Like everything else in life, trends in fiction come and go. Fractured fairy tales, science fiction romance, teenage dystopia, sparkling vampires—all these genres (good and bad) inevitably have their moment on best-seller lists.

The man-eating plant genre, for example, was a literary phenomenon 200 years ago. Says editor Daisy Butcher in her introduction to Evil Roots: Killer Tales of the Botanical Gothic, the rise of imperial global access during the 19th century helped introduce the Victorian era to wild and exotic flora for the first time. 

These plants, often obscene and otherworldly, inspired well-known gothic writers such as Nathaniel Hawthorne, H.G. Wells and Arthur Conan Doyle to feed off the era’s anxieties to create a new kind of horror. Think about it; the vampire had to be invited into your home. You were safe as long as you didn’t open the door at night. The killer plant, on the other hand, was already in your house and waiting ominously. 

The plants in this collection were no wallflowers that’s for sure. They were bloodthirsty vegetables with murderous intent. Because of their tentacle-like appendages, their mobility and their ravenous appetite for human flesh, they quickly became the stars of a new gothic horror genre called eco-horror. 

All 14 stories in this collection emphasized a distrust of the natural world. They also embraced a Darwinian fear of the breathing, moving, sentient and predatory plant which outgrew all human control. 

The plants were seductive as well. Both “Rappaccini’s Daughter” by Nathaniel Hawthorne and “Carnivore” by Lucy H. Hooper existed at the crossroads of sexual desire and death. Each story featured a luckless man caught by a beguiling flower’s bloom.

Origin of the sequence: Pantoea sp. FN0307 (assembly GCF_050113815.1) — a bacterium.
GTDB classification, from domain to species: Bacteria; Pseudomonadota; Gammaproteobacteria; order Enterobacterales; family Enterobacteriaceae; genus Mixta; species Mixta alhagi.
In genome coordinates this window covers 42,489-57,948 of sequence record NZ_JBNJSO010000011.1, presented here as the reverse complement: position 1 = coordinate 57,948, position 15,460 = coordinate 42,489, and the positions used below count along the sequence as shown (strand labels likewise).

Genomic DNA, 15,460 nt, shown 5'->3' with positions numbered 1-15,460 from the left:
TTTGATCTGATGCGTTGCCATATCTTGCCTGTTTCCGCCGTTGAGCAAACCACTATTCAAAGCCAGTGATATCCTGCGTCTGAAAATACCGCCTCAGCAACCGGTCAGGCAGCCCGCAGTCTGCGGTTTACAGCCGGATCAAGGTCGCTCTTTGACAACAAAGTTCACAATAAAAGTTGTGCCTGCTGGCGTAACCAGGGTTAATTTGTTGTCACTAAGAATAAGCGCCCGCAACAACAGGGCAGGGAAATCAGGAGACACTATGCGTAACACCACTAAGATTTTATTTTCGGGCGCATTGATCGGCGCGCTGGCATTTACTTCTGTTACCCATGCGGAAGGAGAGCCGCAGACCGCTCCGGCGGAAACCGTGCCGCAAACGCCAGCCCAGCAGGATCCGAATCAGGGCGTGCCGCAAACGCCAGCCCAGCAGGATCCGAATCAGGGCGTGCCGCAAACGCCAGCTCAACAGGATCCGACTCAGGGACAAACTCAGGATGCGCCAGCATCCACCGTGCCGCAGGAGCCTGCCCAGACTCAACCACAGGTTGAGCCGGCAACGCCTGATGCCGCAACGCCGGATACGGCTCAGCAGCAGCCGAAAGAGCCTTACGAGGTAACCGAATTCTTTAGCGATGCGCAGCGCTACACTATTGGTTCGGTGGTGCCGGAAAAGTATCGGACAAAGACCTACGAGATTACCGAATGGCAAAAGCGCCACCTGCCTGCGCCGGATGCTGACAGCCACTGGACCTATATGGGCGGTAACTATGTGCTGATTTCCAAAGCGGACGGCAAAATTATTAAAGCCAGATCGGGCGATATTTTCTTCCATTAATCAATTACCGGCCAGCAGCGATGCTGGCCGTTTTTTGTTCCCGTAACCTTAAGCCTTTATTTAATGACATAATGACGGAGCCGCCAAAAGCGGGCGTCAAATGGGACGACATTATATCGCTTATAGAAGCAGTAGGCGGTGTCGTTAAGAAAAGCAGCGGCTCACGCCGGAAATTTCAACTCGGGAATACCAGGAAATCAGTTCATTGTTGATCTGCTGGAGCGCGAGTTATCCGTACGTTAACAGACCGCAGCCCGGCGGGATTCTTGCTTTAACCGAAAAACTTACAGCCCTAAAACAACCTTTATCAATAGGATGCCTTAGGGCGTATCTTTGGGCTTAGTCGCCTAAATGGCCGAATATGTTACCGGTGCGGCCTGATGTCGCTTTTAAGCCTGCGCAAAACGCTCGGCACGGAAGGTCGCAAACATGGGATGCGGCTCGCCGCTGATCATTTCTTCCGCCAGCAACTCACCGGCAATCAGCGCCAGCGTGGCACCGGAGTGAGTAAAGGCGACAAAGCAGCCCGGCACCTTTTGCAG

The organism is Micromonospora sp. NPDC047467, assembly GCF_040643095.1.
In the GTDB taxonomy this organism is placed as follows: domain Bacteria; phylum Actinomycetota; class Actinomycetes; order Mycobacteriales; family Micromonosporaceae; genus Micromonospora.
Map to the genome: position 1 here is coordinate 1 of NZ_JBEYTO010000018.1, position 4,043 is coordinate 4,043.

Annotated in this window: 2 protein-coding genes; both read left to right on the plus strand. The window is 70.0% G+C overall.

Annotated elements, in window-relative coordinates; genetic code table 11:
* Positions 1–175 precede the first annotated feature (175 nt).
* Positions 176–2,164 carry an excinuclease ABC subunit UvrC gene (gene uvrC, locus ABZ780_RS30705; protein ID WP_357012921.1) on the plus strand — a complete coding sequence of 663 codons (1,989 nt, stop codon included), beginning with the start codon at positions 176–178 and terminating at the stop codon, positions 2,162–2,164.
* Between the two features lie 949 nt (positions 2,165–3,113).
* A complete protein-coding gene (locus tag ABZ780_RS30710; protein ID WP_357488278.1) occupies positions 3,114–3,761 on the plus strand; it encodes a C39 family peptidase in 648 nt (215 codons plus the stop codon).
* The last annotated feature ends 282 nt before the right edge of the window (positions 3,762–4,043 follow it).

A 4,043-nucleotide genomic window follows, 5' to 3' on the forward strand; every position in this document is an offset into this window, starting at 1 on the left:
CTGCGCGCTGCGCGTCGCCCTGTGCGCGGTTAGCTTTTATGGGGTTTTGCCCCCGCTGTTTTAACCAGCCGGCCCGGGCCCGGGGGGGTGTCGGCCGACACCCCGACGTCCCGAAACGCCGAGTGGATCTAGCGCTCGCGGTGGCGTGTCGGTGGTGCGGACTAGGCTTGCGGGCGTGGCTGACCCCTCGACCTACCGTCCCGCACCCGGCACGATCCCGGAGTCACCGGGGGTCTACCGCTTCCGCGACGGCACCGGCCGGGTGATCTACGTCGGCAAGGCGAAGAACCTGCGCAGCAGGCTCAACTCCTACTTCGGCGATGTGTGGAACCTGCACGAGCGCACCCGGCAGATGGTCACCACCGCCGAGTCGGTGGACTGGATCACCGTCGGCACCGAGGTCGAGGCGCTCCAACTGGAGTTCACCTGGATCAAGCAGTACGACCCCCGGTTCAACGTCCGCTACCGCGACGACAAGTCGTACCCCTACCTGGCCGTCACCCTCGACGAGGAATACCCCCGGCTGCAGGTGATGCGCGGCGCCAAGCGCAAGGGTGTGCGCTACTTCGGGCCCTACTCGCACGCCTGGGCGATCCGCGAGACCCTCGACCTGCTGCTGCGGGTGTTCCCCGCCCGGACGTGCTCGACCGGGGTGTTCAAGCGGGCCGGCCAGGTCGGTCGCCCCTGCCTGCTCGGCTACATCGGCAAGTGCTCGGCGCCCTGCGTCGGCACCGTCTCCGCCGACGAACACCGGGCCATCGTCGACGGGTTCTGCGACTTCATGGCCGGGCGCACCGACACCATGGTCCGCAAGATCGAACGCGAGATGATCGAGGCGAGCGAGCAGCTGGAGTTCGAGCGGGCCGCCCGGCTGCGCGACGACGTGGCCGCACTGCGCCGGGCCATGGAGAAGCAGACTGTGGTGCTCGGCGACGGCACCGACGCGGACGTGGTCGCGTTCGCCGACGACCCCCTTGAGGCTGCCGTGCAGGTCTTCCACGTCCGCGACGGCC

The most explicit of these stories was definitely “The Moaning Lily” by Emma Vane. The titular flora had somehow developed a perfect replica of a boneless human mouth. The author’s lurid and erotic prose makes the ending crystal clear. “My glorious parasite has sucked me dry!” cried a distraught botanist. 

Easily my favorite story in the collection was penned by children’s author Edith Nesbit. A monstrous Virginia creeper had taken control of a derelict pavilion in the countryside. But more interesting was Nesbit’s demur heroine. Amelia was a classic “wallflower,” one of those featureless blondes who seem born to be overlooked. To be honest, I didn’t even realize she was the protagonist of the story until the very end. The killer creeper was uncanny, but the feminist commentary from Nesbit was delightfully unexpected. 

[Evil Roots: Killer Tales of the Botanical Gothic / Edited by Daisy Butcher / First Printing: March 2020 / ISBN: 9780712352291]